Ten years later, in 1907, LDS missionaries returned to Tonga. This second effort proved more fruitful than the first, and soon additional missionaries were assigned to Tonga. In 1916 Willard L. Smith, a missionary serving with his wife, Jenny, in Samoa, was called to preside over the newly organized Tongan Mission. Although missionary numbers in Tonga were not large (only eight to twelve) during Smith’s four-year tenure, the mission there saw modest success. By the time of his departure in 1920, 820 Tongans had been baptized into the church.

From the moment Smith began his new assignment in 1916, he began asking LDS Church authorities in Salt Lake City to send more missionaries. His requests were not easily met, however, because the British government refused to issue the necessary visas.21 Initially the cause was World War I and the complications it provoked, but when the war ended in November 1918, the British continued to exclude LDS missionaries from Tonga. Senator Reed Smoot, a member of the LDS Church’s Quorum of the Twelve Apostles, protested to the U.S. Department of State about the ban. The State Department forwarded its concurring view to London, and the issue was finally resolved in June 1920, when Great Britain agreed once again to grant visas to LDS missionaries.22 In the meantime, Latter-day Saints destined for Tonga had found it possible to enter that land through Vava’u via American Samoa.23 When Willard Smith and his wife left Tonga in the spring of 1920, his replacement, M. Vernon Coombs of Canada, because he was a resident of a British Commonwealth country, had no difficulty obtaining a permanent visa.

One of the reasons Smith wanted more missionaries was because of his, and later Coombs’s, commitment to education as a means of helping the people. It was also a productive means of proselytizing. The first LDS missionaries in Tonga had organized several elementary schools, and further educational efforts were begun when missionary work recommenced in 1907. By 1920 two schoolhouses had been constructed, but they only partially represented the total educational effort of the church. Each pair of elders taught a school in the village where they were stationed. Coombs considered the schools “the very life of our missionary endeavor,” and by the end of 1921, formal government approval for the schools had been obtained.24

Almost concurrently with their educational successes, however, came trouble. Antagonism against the Latter-day Saints flared in the Ha’apai group during September 1921, when the local officials, using the pretext of an influenza epidemic, denied them the right to hold a conference. The decision was clearly an act of religious discrimination: the Wesleyans and the Free Church of Tonga had been allowed to hold meetings even larger than the LDS conference at the very time the latter had been scheduled.25 At the same time, in late 1921, the government rejected an application to lease property26 on which a mission house at Lifuka, Ha’apai, was to be constructed. When Coombs asked Prince Tungi, minister of lands, for an explanation, he was informed that the government was considering a proposal to exclude Latter-day Saints from entering Tonga. Until that matter was resolved, the government would grant no more leases to the LDS Church.27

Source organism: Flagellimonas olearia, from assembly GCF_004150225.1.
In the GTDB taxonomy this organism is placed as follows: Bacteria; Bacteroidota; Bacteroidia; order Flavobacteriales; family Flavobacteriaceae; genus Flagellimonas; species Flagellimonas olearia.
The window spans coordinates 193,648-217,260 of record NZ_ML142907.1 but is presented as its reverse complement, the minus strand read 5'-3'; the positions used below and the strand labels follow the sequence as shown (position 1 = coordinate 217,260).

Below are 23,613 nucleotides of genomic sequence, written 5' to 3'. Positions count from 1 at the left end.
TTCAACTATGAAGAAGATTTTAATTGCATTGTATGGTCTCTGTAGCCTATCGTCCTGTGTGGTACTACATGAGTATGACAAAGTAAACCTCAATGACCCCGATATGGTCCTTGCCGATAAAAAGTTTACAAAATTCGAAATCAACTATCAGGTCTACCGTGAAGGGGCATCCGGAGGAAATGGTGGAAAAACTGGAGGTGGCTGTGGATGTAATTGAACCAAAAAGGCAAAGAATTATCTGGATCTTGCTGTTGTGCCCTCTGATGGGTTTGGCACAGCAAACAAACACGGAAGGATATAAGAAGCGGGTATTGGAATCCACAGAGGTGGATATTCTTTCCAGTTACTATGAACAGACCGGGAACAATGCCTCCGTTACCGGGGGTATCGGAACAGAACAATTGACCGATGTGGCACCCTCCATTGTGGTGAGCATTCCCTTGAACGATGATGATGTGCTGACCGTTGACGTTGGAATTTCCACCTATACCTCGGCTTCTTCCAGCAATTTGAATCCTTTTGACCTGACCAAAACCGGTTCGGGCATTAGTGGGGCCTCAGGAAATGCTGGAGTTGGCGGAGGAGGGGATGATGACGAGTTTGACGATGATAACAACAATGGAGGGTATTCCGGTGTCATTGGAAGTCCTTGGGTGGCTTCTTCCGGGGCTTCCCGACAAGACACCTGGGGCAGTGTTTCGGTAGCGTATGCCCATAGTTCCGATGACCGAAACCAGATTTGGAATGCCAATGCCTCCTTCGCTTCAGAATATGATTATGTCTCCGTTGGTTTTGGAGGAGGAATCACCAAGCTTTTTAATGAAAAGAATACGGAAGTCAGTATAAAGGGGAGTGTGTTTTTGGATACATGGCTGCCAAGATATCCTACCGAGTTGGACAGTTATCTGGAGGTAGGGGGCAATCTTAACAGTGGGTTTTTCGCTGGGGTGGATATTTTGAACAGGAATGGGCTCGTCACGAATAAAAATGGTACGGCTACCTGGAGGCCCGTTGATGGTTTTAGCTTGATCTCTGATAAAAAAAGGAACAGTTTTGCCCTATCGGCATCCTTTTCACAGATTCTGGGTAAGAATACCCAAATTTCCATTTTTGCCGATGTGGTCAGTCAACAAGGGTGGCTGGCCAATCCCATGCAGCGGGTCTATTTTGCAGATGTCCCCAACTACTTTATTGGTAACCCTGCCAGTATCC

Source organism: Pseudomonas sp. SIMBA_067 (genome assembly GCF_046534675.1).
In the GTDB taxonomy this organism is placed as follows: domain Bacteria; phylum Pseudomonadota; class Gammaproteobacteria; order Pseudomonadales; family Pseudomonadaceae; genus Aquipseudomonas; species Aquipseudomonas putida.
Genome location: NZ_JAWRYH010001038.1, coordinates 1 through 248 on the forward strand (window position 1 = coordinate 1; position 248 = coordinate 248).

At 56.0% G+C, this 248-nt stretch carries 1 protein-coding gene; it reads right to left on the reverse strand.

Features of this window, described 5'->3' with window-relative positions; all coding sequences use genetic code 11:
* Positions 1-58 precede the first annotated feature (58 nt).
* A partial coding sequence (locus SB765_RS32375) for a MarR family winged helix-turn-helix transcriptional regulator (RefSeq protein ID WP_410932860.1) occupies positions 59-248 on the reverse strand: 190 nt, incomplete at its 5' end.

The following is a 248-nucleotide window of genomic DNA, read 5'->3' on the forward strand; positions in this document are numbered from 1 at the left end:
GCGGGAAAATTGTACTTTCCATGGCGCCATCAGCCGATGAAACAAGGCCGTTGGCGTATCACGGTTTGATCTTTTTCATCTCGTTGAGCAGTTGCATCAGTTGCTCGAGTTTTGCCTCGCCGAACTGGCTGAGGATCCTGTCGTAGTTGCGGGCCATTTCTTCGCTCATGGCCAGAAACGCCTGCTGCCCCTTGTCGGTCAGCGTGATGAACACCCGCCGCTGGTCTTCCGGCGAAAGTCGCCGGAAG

Unknown to the LDS missionaries, excluding Latter-day Saints from Tonga had first been considered in international circles during the fall of 1919—two years before the missionaries suspected anything—when Laverne Clarke, the wife of an LDS missionary in Tonga, applied for an entry visa.28 When her application reached Tonga, it was rejected by officials who explained to the British consul and agent Islay McOwan that “it is not considered advisable to allow any more members of the Mormon Church to come to Tonga.” Moreover, explained Premier Tu’i Vakano, when the seven missionaries already in Tonga left, no replacements would be allowed. Two denominations, he believed, were all that were needed.29

McOwan found the government’s proposed action unacceptable. Unless better reasons were forthcoming, McOwan told Tu’i Vakano, he could not defend such a course to the British high commissioner, the official with final authority over passports. Tu’i Vakano confessed that he was not able to bring any specific charge against the Latter-day Saints, but he repeated rumors that LDS missionaries in England were exporting “numbers of young girls to . . . America.” Besides, he noted, “other civilized nations” were not favorably inclined toward the Mormons.30

Late in February 1920 the Tongan government repealed its decision about Laverne Clarke, stating that she could now enter Tonga. Her husband’s residence in Tonga was the expressed reason for allowing one last Mormon to enter the country. But considerable time passed before Mrs. Clarke’s application was formally approved by London,31 because First Viscount Alfred Milner, secretary of state for the British colonies, delayed action until the entire Mormon visa question was resolved. The government reached a decision in June 1920, but Milner did not grant Mrs. Clarke’s request until August. By then her husband’s remaining term in Tonga was so short that she did not join him there.32

The Exclusion Law of 1922